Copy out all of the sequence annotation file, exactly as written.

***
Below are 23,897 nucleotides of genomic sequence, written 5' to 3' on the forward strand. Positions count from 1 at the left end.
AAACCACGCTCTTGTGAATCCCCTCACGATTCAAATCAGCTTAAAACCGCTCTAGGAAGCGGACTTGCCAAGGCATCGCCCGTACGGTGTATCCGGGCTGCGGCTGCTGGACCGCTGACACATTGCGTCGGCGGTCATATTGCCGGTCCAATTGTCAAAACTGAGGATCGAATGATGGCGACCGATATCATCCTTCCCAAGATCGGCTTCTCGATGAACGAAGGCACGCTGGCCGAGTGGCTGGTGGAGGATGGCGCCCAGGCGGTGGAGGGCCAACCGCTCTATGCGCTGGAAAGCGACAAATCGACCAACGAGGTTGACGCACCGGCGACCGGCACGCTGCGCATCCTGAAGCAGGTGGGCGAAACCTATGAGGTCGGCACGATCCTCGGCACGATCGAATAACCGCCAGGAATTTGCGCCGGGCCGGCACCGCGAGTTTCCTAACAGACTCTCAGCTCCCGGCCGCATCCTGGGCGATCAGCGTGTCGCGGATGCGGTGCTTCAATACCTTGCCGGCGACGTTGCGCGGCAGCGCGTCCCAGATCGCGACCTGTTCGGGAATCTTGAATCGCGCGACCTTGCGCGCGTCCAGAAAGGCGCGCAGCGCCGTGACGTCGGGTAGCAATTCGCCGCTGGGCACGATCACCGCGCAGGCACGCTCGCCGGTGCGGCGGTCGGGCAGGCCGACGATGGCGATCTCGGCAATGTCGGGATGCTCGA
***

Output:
Below are 23,897 nucleotides of genomic sequence, written 5' to 3' on the forward strand. Positions count from 1 at the left end.
AAACCACGCTCTTGTGAATCCCCTCACGATTCAAATCAGCTTAAAACCGCTCTAGGAAGCGGACTTGCCAAGGCATCGCCCGTACGGTGTATCCGGGCTGCGGCTGCTGGACCGCTGACACATTGCGTCGGCGGTCATATTGCCGGTCCAATTGTCAAAACTGAGGATCGAATGATGGCGACCGATATCATCCTTCCCAAGATCGGCTTCTCGATGAACGAAGGCACGCTGGCCGAGTGGCTGGTGGAGGATGGCGCCCAGGCGGTGGAGGGCCAACCGCTCTATGCGCTGGAAAGCGACAAATCGACCAACGAGGTTGACGCACCGGCGACCGGCACGCTGCGCATCCTGAAGCAGGTGGGCGAAACCTATGAGGTCGGCACGATCCTCGGCACGATCGAATAACCGCCAGGAATTTGCGCCGGGCCGGCACCGCGAGTTTCCTAACAGACTCTCAGCTCCCGGCCGCATCCTGGGCGATCAGCGTGTCGCGGATGCGGTGCTTCAATACCTTGCCGGCGACGTTGCGCGGCAGCGCGTCCCAGATCGCGACCTGTTCGGGAATCTTGAATCGCGCGACCTTGCGCGCGTCCAGAAAGGCGCGCAGCGCCGTGACGTCGGGTAGCAATTCGCCGCTGGGCACGATCACCGCGCAGGCACGCTCGCCGGTGCGGCGGTCGGGCAGGCCGACGATGGCGATCTCGGCAATGTCGGGATGCTCGA